Where Do I Change My Shoes At A Golf Club?

Here we consider the delicate issue of where to change your shoes for golf

Darren Clarke takes the car boot option
Darren Clarke takes the car boot option
(Image credit: Getty Images)

Here we consider the delicate issue of where to change your shoes for golf - car park or clubhouse?

Some elements of golfing etiquette are occasionally hard to fathom. There are so many vagaries to contend with: Where should you stand? Who holds the flag? Where should this bunker rake go? When do you keep deathly silent and when do you shout "Fore" at the top of your voice? What do you wear and in what parts of the clubhouse is that attire suitable?

For someone with no clue of the complexities of golf club and course etiquette, a visit to a golf club is a minefield of potential scolding and mild embarrassment:

When you arrive, there’s a perfectly good parking place right by the front door of the clubhouse. How were you to know it was the Captain’s space? The Pyracantha hedge had sprawled and covered his little sign. You head, naturally for the bathroom marked “Gentlemen,” or “Ladies.” Why would you have looked further round the corner, down a dingy passage to a beaten-up old door featuring a faded “Visitors” sign? You step up to the tee with the eyes of a group of members burning right through you. How were you to know that Tuesday morning was “The Plucky Pheasant” intra-club society weekly roll-up? Apparently they’ve played at this time every week for 26 years. It’s so established they feel no need to book a slot, they’ve never had a problem before and now this… Yes, a potential minefield.

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One of the most challenging questions when arriving at any golf club is: where do I change my shoes? Most clubs don’t mind at all and won’t object if you choose to change your shoes at the boot of your car, or if you’d prefer to go into the clubhouse and use the locker rooms available there. Other clubs are more particular and hold a view that, as they provide changing-room facilities, this is where they expect golfers to prepare themselves for their game.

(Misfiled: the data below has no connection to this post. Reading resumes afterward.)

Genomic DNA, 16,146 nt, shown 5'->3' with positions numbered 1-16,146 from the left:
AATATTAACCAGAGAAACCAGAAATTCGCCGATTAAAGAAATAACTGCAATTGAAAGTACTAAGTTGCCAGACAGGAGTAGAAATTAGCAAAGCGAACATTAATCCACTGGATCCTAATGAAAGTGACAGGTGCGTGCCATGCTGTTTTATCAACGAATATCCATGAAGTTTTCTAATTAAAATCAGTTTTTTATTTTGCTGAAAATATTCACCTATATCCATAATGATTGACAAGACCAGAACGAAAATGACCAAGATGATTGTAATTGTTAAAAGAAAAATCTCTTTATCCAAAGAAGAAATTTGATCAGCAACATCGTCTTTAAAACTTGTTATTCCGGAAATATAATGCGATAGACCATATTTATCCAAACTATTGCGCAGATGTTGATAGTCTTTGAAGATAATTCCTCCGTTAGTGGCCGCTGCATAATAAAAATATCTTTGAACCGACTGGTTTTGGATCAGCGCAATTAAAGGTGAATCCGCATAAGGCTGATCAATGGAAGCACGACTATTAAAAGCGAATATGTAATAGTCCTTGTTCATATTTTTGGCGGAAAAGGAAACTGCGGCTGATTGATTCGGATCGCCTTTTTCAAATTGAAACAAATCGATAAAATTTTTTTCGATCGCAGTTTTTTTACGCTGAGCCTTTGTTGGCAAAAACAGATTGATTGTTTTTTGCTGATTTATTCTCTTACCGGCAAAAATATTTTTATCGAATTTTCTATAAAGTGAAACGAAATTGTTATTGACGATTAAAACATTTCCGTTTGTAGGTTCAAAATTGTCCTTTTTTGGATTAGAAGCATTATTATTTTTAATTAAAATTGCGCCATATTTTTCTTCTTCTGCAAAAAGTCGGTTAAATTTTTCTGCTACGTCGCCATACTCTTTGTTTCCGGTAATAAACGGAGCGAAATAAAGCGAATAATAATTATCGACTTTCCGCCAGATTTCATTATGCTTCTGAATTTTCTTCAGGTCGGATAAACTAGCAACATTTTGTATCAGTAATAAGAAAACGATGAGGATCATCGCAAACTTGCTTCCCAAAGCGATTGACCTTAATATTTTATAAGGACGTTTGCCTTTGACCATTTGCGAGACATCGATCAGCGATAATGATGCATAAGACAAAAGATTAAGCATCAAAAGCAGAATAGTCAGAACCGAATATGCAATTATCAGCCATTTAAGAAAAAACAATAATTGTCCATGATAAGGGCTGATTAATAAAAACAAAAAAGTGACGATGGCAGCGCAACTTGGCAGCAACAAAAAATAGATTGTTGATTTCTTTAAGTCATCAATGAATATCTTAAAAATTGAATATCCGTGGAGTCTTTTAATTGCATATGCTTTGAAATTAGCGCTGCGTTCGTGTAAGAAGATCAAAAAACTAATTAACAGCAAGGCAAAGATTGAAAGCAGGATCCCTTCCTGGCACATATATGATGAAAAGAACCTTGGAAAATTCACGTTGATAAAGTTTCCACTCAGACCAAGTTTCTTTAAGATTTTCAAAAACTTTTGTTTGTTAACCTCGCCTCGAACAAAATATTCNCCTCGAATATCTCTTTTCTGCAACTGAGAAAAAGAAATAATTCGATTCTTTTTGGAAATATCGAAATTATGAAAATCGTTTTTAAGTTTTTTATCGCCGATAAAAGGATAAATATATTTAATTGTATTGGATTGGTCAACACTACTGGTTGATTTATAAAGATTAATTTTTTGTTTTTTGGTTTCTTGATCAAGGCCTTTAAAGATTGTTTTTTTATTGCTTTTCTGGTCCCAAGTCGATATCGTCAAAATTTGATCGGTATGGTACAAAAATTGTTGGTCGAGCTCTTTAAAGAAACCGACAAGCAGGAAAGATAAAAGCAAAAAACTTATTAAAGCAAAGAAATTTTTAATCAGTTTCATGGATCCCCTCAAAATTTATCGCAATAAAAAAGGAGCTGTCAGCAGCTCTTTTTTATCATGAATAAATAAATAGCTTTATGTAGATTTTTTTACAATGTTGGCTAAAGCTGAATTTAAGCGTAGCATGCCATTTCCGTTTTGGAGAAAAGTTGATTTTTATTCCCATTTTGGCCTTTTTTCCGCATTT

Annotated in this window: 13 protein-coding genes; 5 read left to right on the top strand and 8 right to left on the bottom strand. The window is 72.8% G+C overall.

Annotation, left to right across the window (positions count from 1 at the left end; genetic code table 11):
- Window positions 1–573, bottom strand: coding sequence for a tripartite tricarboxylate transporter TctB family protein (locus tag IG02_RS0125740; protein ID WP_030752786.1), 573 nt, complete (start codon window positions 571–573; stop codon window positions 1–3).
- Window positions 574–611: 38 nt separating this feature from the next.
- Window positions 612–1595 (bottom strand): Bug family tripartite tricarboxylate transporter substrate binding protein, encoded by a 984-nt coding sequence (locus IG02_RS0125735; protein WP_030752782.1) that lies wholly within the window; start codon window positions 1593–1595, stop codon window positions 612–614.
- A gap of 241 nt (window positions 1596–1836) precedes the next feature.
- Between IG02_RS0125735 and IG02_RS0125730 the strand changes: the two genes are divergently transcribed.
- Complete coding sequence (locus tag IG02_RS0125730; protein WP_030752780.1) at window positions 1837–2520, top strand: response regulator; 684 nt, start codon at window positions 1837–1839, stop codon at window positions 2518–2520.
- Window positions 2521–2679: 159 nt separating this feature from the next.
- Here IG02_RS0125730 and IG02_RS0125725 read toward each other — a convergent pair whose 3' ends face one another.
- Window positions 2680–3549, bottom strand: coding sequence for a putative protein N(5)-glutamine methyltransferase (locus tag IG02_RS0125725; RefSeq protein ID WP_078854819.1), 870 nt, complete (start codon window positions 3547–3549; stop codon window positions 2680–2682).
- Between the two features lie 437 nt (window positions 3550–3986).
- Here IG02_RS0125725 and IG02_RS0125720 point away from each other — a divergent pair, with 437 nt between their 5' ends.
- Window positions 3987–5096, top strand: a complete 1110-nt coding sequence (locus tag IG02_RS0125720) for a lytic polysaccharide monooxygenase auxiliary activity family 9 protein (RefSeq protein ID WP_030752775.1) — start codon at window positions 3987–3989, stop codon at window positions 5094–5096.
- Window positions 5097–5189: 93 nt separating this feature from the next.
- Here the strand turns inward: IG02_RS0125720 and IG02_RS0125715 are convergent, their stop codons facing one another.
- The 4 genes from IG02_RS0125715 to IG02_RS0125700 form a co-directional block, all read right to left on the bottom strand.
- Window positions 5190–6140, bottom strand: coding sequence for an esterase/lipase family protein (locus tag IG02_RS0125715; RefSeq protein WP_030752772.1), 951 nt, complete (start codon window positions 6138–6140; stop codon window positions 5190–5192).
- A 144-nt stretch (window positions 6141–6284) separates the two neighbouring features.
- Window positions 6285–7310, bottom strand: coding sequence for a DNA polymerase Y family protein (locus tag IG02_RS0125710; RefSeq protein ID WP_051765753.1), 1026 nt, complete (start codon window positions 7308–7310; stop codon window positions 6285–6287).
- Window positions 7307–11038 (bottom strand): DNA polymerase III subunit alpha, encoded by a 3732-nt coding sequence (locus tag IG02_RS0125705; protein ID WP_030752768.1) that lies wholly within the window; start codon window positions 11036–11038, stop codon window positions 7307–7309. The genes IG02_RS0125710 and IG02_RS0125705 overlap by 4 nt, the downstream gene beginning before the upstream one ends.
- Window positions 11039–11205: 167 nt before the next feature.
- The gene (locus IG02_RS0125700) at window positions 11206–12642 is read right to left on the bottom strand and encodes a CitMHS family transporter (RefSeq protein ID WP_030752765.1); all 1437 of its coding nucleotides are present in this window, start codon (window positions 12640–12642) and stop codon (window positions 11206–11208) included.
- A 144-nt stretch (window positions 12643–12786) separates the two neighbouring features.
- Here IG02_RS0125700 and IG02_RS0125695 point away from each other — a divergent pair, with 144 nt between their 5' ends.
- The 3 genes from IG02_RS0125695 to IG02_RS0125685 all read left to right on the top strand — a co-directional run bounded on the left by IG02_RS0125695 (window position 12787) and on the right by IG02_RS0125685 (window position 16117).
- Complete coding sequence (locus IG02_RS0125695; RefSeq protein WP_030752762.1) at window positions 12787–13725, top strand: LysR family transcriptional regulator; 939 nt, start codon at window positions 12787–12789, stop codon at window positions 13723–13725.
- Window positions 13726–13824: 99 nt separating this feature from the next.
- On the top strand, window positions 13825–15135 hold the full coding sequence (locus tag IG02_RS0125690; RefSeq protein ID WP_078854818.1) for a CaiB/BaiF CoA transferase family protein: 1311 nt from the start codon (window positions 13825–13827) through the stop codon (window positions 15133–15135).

Our advice is: If in doubt, head to the locker rooms. Apart from anything else, it gives you the chance to sit down and put your shoes on properly in a warm, comfortable environment rather than hopping about in the cold and rain trying to ram your feet into your shoes as quickly as possible before your socks get wet.

A few minutes in the changing room gives you a moment to compose yourself before your game and to stride out towards the 1st tee, totally prepared for battle. You look a good deal more professional emerging stylishly from the clubhouse than stumbling towards the first tee across the car park with your laces untied.

A number of clubs don’t like the thought of their car park being covered in mud and grass by players beating their shoes together before putting them back in the car. At the door to the lockers, you’ll generally find a brush or pressurised air machine to clean the muck of your spikes – Far more effective than a cursory slap together.

Let’s face it, very few (if any) clubs today would actively ask that you change your shoes in the locker rooms but, if you have the time, these specially designed spaces surely provide a more pleasant place to complete your final pre-round preparations than out the back of your car.

Fergus Bisset
Contributing Editor

Fergus is Golf Monthly's resident expert on the history of the game and has written extensively on that subject. He is a golf obsessive and 1-handicapper. Growing up in the North East of Scotland, golf runs through his veins and his passion for the sport was bolstered during his time at St Andrews university studying history. He went on to earn a post graduate diploma from the London School of Journalism. Fergus has worked for Golf Monthly since 2004 and has written two books on the game; "Great Golf Debates" together with Jezz Ellwood of Golf Monthly and the history section of "The Ultimate Golf Book" together with Neil Tappin , also of Golf Monthly. 

Fergus once shanked a ball from just over Granny Clark's Wynd on the 18th of the Old Course that struck the St Andrews Golf Club and rebounded into the Valley of Sin, from where he saved par. Who says there's no golfing god?